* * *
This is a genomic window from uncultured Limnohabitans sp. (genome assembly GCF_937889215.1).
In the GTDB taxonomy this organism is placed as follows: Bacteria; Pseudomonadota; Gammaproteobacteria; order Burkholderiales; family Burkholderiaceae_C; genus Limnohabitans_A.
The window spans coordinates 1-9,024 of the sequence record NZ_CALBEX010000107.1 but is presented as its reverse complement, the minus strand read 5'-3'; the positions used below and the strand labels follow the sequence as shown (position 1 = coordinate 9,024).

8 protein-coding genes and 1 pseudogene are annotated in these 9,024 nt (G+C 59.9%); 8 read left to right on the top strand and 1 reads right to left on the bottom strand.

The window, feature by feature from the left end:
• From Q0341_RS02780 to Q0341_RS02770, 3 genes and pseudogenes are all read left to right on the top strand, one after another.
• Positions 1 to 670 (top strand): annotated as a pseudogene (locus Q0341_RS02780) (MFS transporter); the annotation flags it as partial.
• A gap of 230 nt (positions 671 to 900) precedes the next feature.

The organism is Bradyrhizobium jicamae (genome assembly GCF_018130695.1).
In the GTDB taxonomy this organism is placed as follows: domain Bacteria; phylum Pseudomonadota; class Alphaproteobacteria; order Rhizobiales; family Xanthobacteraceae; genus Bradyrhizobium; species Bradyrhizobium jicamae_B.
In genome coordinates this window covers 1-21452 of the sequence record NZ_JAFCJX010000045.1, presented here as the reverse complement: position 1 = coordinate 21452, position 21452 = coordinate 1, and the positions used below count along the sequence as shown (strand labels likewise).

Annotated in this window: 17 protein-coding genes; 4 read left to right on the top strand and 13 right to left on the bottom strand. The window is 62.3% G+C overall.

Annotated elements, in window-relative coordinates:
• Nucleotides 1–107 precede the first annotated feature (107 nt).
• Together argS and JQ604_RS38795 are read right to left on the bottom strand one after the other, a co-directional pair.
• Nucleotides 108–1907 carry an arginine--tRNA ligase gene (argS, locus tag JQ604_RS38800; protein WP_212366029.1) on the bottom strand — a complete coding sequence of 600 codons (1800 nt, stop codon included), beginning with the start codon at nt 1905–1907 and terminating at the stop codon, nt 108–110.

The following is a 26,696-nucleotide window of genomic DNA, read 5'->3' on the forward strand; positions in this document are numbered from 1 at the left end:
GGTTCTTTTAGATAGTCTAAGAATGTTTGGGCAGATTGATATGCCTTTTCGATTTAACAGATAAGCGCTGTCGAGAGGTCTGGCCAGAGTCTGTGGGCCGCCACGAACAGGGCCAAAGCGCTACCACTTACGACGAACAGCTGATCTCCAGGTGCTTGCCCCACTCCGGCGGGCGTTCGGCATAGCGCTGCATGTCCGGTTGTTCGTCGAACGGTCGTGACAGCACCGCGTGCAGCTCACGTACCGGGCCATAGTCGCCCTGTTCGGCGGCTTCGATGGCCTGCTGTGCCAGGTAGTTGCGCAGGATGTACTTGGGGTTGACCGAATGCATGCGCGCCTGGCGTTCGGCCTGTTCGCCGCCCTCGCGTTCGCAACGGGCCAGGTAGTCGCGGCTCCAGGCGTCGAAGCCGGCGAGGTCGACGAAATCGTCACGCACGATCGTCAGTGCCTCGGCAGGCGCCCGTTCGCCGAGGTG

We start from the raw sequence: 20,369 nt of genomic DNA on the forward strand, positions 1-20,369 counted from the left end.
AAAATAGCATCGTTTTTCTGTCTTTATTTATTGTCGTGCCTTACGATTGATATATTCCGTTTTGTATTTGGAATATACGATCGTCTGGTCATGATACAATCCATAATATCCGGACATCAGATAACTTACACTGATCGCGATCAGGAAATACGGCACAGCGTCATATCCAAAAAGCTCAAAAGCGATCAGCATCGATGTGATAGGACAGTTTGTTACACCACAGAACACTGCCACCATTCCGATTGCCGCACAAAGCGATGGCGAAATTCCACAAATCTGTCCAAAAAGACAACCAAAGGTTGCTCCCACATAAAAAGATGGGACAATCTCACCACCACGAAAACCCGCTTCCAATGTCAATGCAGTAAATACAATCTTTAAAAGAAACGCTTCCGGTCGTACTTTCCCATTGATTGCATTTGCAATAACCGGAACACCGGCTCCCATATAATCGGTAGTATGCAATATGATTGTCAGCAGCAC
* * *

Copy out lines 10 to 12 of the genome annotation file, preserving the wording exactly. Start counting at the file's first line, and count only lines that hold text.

In the GTDB taxonomy this organism is placed as follows: domain Bacteria; phylum Pseudomonadota; class Alphaproteobacteria; order Rhizobiales; family Xanthobacteraceae; genus Bradyrhizobium; species Bradyrhizobium jicamae_B.
In genome coordinates this window covers 1-21452 of the sequence record NZ_JAFCJX010000045.1, presented here as the reverse complement: position 1 = coordinate 21452, position 21452 = coordinate 1, and the positions used below count along the sequence as shown (strand labels likewise).

Annotated in this window: 17 protein-coding genes; 4 read left to right on the top strand and 13 right to left on the bottom strand. The window is 62.3% G+C overall.